When you think back to your childhood, what do you remember most?
Sure, there are the happy memories, like the annual trip to Kings Dominion or waking up on Christmas morning or the time the snow was so deep that we made tunnels through it.
But I tend to remember things in color. In textures. In visuals.
It comes and goes like flashbacks. An I remember that! moment quickly followed by an anxious search on Googles images to just catch a glimpse of that memory once more.
I don’t know why I’m so nostalgic but sometimes I feel like I’m trying to find and buy everything I had growing up and then eventually longed to get rid of. Sometimes, though, it’s nice to just look and remember the colors of your childhood.
Pink is the color of the dishes we had. Made by Mikasa, and designed in the 1970s by Ben Seidel, they look so hip and retro now. Did we have cool dishes and I never even knew it? For me, the joy was in slurping my mother’s spaghetti out of the pink bowls and licking every last bit of buttery tomato sauce from the sides. It was feeling the looped top of the sugar bowl as I ate a bowl of Cheerios every morning before school. It was sipping soup out of the special pink mugs when we were sick, because soup from a mug tastes so much cooler than soup from a bowl.
Gold was a defining color for kitchen appliances in the 1970s and by that definition, we were certainly in style. Not only did we have a gold electric range, dishwasher, and refrigerator, but that gold was complimented by the darkened edges that seem to give it more depth. And it also coordinated beautifully with our stained oak cabinets and our faux butcher block countertops.
Green, green, how do I love thee. Let me count the ways. The sueded green chair in the living room (where I snuck and drew all over the back with a green magic marker). The pale green, heavily lined drapes in the living room that coordinated perfectly with our blue and green floral couch. The bright green color of my favorite pole lamp that stood in my bedroom for years. The olive green screen on our console television when, every once in a while, the TV was turned off. Green was a good color for my childhood.
Orange was the color of my very first pair of flip flops. My mother never could stand to have sandal that went between her toes but she finally gave in and let all of us kids have our own pair. We all had our own color but I proudly remember mine: textured white top, soon to be browned by the soles of my feet, with an orange backing and rubber orange straps. It was also the color of the very first vehicle that I didn’t own but had permission to drive. It had no radio and it backfired all the time but the 1977 Cherokee Chief was good to me.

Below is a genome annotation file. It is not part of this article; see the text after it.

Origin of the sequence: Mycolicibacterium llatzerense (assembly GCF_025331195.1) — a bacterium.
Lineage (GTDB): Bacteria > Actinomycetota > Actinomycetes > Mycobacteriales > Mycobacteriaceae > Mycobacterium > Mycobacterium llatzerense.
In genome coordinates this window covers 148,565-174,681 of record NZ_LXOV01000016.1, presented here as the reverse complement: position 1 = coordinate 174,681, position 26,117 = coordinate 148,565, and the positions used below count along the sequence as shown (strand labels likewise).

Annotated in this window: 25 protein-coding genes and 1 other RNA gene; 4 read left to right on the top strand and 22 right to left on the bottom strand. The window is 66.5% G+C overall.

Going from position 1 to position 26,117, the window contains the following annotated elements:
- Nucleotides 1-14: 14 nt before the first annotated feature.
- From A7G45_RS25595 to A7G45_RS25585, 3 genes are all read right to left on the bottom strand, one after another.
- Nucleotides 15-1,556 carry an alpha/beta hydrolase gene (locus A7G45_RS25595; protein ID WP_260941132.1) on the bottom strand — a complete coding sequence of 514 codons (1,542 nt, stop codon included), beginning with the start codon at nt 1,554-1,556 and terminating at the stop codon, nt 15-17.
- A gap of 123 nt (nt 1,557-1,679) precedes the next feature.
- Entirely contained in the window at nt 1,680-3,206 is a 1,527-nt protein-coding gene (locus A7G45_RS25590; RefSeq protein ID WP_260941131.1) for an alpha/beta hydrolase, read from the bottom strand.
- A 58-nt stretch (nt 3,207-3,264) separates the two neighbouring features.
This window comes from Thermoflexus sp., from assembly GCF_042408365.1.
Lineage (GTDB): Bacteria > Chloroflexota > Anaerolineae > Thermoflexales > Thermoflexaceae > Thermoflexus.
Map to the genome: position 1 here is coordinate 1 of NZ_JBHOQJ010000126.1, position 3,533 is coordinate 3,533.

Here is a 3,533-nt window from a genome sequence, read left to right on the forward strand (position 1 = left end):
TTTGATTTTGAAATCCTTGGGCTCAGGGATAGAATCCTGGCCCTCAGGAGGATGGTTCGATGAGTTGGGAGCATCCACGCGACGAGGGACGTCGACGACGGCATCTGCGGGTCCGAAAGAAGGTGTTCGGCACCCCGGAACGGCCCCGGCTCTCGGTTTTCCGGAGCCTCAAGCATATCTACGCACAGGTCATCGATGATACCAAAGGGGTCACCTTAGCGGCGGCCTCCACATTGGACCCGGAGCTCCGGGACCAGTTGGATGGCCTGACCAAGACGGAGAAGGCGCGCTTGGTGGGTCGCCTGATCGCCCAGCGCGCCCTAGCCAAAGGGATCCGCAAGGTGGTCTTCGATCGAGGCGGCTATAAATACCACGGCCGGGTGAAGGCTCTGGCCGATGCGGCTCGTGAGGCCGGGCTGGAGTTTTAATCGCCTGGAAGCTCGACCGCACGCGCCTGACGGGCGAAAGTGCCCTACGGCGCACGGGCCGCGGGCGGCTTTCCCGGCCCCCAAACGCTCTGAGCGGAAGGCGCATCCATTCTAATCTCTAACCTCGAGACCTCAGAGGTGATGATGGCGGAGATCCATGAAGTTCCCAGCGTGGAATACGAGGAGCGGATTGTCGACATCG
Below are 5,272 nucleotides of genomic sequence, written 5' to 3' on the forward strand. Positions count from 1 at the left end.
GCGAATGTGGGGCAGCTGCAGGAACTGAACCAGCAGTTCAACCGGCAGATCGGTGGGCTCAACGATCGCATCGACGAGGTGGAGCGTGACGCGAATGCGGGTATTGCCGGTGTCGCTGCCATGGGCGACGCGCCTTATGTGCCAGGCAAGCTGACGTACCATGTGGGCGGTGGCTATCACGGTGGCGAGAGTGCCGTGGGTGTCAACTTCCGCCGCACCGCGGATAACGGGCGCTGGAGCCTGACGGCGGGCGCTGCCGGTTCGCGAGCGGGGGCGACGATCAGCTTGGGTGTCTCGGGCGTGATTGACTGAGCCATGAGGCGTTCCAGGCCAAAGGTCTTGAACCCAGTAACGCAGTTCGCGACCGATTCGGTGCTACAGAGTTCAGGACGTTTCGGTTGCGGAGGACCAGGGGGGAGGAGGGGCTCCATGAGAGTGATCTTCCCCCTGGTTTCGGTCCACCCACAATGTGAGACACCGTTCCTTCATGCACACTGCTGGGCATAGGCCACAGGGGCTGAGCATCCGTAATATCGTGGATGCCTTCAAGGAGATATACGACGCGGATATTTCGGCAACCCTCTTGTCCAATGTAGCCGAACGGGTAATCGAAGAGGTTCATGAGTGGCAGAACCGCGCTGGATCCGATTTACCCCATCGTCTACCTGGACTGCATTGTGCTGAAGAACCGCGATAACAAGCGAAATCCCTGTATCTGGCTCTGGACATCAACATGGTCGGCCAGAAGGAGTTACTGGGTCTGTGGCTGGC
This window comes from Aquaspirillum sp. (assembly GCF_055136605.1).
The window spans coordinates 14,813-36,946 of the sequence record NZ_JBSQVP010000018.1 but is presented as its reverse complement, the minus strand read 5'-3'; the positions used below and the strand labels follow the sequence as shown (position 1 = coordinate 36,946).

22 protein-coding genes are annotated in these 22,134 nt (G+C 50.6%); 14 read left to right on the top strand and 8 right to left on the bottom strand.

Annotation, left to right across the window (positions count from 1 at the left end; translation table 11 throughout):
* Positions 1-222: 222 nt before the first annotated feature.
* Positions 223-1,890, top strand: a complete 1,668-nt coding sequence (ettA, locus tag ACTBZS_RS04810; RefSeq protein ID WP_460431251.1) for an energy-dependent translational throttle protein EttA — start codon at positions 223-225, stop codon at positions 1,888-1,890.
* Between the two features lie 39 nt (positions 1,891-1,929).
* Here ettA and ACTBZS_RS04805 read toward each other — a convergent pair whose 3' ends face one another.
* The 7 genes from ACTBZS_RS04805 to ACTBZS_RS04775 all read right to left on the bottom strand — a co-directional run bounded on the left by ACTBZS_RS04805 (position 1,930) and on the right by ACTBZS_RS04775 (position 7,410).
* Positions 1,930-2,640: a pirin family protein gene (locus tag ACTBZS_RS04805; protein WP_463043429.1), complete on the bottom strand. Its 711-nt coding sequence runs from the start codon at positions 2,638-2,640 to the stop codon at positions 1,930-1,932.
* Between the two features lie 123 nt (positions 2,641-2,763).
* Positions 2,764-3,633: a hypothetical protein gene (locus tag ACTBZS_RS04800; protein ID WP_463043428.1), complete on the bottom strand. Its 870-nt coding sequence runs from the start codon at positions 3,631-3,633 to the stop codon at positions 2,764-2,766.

Blue was the featured color in my bedroom when I was finally old enough to get my very own bedding set. After years of using my sister’s hand-me-down ABC123 curtain and bedspread set, I proudly displayed my “Singing in the Rain” curtains, bedspread, and frilly pillow sham. Patterned with blue checkered edging, it went beautifully with my royal blue shag carpeting. We also had a 1963 Chevy Station Wagon we semi-affectionately called The Blue Bomb.
Copper was the color I associated with the staples in our house. We had copper salt and pepper shakers (we still have a photo of me famously licking that salt shaker; I’ve been a salt lover ever since), copper canisters housing flour, sugar, and whatever else you’re supposed to put in those other canisters. But it wasn’t until I was wandering through a flea market and saw my mother’s copper cake taker that I realized what an important color this was in my childhood.
Yellow wasn’t prominent in my childhood until my dad got his first company car. It was a 1983 Nissan Sentra wagon. Not only was it a new car (something that was non-existent in my childhood) but it also had… a car phone! We were living large in yellow.
Technically, white is the absence of all color but white was the color of my grandma’s icebox, that she still called an icebox. It was a dingy white but I always knew behind the handle was a can of Hi-C waited to be wiped off and opened up. She’d always put it away covered with a piece of wax paper and a rubber band. White was a happy color for me.
As I sort through so many colors of my childhood, I realize that it wasn’t just the things that bring me back. It was the emotion that corresponded with each color. Happiness, warmth, security, mischief, style.
As I look around at my warmly-chosen earth tone colors of my house, I wonder what memories my son will have of his childhood and the colors that surround him.
Tell me about some of your more colorful memories from your childhood!